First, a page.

GUATEMALA CITY, Guatemala -- Operation Martillo, the internationally-supported mission targeting illicit trafficking along Central America’s Caribbean and Pacific coasts, was the focus of discussion for military and civilian leaders from 14 nations who met in Guatemala City April 1-3 to review the operation and the threat it’s directed at.
This year’s Central American Regional Security Conference (CENTSEC 2014) marks the first time the annual meeting of regional defense and public-security leaders focuses on a specific multinational operation.
Participants and observers from Belize, Canada, Chile, Colombia, Costa Rica, the Dominican Republic, El Salvador, Guatemala, Honduras, Mexico, Nicaragua, Panama, the United Kingdom and the United States reviewed the operation’s results thus far and revised the strategy that will guide future cooperation to support the international effort.
Operation Martillo began Jan. 15, 2012, to help Central American nations address growing security challenges associated with a marked increase in illicit trafficking by transnational criminal organizations operating along the region’s northern and southern coasts. More than a dozen countries from Central America, South America, North America and Europe have contributed to the operation.
Speaking to attendees April 1, Gen. John Kelly, commander of U.S. Southern Command (USSOUTHCOM), commended the countries present for their support to the operation.
“Martillo has been a success … because of your participation, your leadership, and because of your partnership,” he told them. “We couldn’t do this without you; and looking ahead, we’ll be relying on each other more and more to capitalize on our strengths in this fight.”
Guatemalan Chief of National Defense, Maj. Gen. Rudy Ortiz described international narcotics trafficking as a “generator of other ills” that has “planted itself at the core of our societies,” and he encouraged countries to continue working together to counter the threat.
“We should support every initiative and operation aimed at dismantling criminal organizations (and) improving control along our borders, territorial waters and airspace to prevent these delinquents from using our national territories for their illicit activities,” he said.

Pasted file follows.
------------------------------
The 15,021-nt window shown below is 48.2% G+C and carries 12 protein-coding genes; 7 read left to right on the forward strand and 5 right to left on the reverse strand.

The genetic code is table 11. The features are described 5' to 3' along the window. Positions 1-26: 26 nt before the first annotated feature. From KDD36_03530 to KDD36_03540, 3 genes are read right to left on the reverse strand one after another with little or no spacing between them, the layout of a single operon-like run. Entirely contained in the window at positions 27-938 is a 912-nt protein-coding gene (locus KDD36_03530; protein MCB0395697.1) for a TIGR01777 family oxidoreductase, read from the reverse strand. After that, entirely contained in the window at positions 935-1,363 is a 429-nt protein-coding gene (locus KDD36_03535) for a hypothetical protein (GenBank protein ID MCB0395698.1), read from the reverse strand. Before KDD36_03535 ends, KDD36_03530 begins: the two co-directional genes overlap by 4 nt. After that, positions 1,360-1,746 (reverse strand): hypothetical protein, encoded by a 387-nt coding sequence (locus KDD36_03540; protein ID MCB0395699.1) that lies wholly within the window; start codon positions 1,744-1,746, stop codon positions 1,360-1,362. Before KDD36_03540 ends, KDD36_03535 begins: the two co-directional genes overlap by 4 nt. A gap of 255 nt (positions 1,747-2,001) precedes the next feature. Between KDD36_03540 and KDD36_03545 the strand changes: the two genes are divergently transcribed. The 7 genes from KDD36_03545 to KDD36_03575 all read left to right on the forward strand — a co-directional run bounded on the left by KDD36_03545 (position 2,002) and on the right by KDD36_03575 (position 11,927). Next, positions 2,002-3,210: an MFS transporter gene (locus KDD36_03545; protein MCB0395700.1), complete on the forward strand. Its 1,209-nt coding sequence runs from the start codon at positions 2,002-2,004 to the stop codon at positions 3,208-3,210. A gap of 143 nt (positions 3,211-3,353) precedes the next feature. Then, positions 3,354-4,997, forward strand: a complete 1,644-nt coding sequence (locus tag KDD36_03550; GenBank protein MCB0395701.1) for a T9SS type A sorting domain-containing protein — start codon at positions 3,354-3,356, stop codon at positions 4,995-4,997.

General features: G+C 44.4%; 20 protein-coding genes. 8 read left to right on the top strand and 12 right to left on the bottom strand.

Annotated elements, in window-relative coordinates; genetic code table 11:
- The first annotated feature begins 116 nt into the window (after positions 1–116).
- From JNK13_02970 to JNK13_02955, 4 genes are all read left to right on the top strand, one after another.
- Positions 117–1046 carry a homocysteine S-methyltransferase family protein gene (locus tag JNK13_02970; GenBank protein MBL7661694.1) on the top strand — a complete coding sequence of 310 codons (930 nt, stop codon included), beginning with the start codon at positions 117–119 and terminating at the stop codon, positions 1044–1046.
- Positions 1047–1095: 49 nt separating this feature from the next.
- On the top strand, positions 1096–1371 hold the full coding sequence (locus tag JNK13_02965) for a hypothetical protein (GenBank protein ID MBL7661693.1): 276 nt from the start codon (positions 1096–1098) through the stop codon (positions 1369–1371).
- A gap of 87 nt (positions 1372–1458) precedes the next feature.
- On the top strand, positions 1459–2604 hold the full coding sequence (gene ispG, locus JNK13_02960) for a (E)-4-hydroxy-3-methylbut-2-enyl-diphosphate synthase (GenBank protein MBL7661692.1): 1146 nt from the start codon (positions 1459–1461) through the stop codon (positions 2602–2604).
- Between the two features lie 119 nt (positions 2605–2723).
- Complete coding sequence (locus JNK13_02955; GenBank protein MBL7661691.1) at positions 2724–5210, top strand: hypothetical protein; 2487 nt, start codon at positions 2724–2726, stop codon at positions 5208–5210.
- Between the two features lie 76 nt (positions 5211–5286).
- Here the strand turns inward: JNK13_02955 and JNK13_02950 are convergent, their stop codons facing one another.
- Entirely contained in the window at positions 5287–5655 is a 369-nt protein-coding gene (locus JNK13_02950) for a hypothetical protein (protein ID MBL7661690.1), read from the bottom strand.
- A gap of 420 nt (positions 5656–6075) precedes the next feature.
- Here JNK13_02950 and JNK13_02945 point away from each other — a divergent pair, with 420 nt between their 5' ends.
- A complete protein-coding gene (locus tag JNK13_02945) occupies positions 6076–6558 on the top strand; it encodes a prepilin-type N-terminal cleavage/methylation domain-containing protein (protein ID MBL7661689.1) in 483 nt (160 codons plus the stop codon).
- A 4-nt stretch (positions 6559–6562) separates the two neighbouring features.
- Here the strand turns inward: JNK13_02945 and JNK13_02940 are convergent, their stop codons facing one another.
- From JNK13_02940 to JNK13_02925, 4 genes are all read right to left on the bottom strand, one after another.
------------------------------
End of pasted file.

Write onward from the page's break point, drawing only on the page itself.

The first day’s agenda for CENTSEC 2014 included a State Department update on the progress of the Central American Regional Security Initiative (CARSI), a broader security assistance effort underway with support from various U.S. government agencies, international partners, the private sector, and civil society. One of the CARSI goals supported by Operation Martillo is disrupting the movement of criminals and contraband in Central America. Since 2008, the U.S. has contributed $642 million to support the priorities outlined under the initiative, which includes assisting the region’s law enforcement and security forces with confronting criminal threats.
U.S. Air Force Col. Willie Berges, Chief of USSOUTHCOM’s Political Military Affairs Division, briefed attendees on the Cooperative Sensor and Information Integration (CSII) system, a new information-sharing mechanism that allows countries to selectively share radar and sensor data on suspected air, sea and land traffic while collaborating during counter illicit trafficking operations. CSII was developed with input from USSOUTHCOM’s regional partners and is scheduled for implementation in the summer to support regional detection and monitoring operations led for the U.S. by an interagency staff at Joint Interagency Task Force-South (JIATF-South), based in Key West, Fla., with the support of liaison officers from more than a dozen nations.
Berges stressed the importance of partner-nation liaison officers in supporting not only security cooperation during operations like Martillo, but also bilateral and regional engagement in other areas of mutual interest.
Mindful that transnational criminal organizations often operate amid rural and urban populations with no regard for human life, CENTSEC 2014 participants also discussed the importance of integrating human rights when planning and conducting operations like Martillo.
“People like us that wear the uniform of our country are in the business of protecting human rights,” Kelly said. “Conceptually, I don’t think any rational and decent man or woman on the planet can disagree with human rights as being fundamental to the way we treat each other and our citizens.”
Kelly and Ortiz met later in the day with representatives of Grupo Apoyo Mutuo (Mutual Support Group), a Guatemalan human rights nongovernmental organization, and Guatemala’s Ombudsman for Human Rights to expand the dialogue with civil sector groups interested in advancing human rights.
Day two of CENTSEC 2014 began with an update on Operation Martillo by U.S. Coast Guard Rear Adm. Stephen Mehling, commander of JIATF-South.
“Before Operation Martillo, we were conducting several iterations of bi- and multi-lateral operations around the (region),” he said, adding they were of short duration and didn’t foster the levels of cross-border collaboration he described as key.
Mehling called Martillo “a great neighborhood watch for the western hemisphere.”
Describing lessons learned during the operation he said “To me, it’s trust, interoperability, innovation, communication and that individual actions just displace the problem, so we need to make sure that we do this collectively.”
After the operational update, participants took part in a moderated discussion about Martillo’s lessons learned, as well as the way ahead for the operation and communication efforts to support public interest in the mission.
The event’s final day included an executive discussion among senior leaders and bilateral meetings between participating delegations.